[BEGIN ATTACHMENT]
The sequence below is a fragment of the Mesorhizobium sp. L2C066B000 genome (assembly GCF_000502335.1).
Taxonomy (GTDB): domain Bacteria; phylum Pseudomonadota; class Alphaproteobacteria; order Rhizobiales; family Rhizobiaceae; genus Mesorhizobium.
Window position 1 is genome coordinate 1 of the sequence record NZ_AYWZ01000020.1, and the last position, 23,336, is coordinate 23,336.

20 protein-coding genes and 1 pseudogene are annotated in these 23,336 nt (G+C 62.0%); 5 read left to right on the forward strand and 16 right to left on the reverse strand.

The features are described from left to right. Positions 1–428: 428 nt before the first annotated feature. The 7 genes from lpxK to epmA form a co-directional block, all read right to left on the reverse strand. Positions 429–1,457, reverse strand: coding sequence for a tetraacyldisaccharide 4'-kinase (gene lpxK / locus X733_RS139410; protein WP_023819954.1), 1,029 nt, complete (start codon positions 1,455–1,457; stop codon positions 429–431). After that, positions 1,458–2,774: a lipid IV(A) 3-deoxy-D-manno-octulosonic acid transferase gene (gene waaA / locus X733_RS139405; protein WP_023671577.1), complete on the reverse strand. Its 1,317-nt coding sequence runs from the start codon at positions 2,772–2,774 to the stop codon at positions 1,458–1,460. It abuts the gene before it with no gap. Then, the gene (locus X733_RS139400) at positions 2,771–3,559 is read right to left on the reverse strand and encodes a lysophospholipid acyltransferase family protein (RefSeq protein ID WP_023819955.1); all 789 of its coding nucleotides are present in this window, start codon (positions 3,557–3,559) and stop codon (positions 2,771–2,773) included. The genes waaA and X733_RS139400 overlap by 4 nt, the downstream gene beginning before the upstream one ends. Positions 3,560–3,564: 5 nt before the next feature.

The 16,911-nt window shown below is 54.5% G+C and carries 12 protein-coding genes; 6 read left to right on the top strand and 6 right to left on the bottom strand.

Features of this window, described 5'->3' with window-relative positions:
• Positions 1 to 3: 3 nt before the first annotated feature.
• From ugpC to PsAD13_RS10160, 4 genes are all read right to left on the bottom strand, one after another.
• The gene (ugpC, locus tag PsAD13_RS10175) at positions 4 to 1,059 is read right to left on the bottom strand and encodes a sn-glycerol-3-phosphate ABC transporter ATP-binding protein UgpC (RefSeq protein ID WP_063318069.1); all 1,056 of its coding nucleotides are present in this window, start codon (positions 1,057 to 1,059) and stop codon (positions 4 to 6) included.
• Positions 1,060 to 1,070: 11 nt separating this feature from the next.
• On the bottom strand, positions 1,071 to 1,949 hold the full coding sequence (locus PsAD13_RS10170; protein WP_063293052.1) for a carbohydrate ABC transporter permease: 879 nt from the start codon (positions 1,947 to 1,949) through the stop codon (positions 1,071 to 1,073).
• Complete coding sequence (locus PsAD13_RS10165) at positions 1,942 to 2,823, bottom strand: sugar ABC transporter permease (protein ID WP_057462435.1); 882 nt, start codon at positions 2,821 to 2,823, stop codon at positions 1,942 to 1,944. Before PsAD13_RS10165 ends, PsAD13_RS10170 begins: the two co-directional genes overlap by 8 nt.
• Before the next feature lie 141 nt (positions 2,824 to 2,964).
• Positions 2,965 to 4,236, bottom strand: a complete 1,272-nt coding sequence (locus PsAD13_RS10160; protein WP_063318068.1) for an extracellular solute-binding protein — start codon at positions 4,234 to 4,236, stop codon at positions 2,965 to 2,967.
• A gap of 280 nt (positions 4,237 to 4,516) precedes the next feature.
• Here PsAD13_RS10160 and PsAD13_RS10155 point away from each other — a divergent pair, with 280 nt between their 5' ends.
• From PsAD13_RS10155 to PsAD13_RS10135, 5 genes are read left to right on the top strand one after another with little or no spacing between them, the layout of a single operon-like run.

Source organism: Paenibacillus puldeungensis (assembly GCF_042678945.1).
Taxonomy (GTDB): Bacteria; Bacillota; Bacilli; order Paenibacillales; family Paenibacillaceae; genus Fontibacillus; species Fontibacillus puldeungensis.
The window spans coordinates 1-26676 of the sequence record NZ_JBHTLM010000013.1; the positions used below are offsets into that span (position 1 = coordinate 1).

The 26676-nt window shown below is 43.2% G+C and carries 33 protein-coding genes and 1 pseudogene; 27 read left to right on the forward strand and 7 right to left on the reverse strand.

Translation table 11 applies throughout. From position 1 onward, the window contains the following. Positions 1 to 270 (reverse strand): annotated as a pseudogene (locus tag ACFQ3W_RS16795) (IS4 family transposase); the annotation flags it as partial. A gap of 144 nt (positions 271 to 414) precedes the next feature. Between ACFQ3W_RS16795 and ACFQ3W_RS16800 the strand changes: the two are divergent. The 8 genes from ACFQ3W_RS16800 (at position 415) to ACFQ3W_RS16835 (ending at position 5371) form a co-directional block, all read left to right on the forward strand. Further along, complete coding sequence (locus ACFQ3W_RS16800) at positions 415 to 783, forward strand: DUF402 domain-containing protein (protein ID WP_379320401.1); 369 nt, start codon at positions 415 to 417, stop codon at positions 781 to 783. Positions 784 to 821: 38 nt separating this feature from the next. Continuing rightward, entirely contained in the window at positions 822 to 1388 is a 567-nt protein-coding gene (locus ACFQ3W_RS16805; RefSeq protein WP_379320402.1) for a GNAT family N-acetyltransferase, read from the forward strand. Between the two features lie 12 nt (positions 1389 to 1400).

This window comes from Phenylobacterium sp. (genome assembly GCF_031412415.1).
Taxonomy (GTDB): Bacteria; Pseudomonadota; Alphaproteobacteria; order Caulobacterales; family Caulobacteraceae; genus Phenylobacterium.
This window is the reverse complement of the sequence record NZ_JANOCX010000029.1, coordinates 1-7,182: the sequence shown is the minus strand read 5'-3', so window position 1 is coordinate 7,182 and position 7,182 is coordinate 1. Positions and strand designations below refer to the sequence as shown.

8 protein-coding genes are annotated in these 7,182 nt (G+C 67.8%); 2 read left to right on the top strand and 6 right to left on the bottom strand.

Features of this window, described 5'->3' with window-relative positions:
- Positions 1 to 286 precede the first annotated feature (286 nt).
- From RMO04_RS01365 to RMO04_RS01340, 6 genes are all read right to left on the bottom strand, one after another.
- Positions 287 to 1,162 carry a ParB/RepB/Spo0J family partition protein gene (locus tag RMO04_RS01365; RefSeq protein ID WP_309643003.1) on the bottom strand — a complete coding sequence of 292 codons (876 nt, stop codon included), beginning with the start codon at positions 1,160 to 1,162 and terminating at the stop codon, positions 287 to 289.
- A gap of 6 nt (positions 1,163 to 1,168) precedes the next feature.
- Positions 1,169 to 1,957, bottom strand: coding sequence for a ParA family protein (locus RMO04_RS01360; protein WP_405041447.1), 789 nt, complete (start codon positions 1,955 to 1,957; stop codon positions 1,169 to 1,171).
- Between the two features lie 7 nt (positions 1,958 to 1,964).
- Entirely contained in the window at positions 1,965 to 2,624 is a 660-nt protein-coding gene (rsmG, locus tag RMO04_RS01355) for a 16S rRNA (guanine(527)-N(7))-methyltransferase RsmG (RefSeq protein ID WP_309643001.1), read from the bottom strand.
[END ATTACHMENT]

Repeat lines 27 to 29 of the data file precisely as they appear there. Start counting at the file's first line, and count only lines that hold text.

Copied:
8 protein-coding genes are annotated in these 7,182 nt (G+C 67.8%); 2 read left to right on the top strand and 6 right to left on the bottom strand.

Features of this window, described 5'->3' with window-relative positions:
- Positions 1 to 286 precede the first annotated feature (286 nt).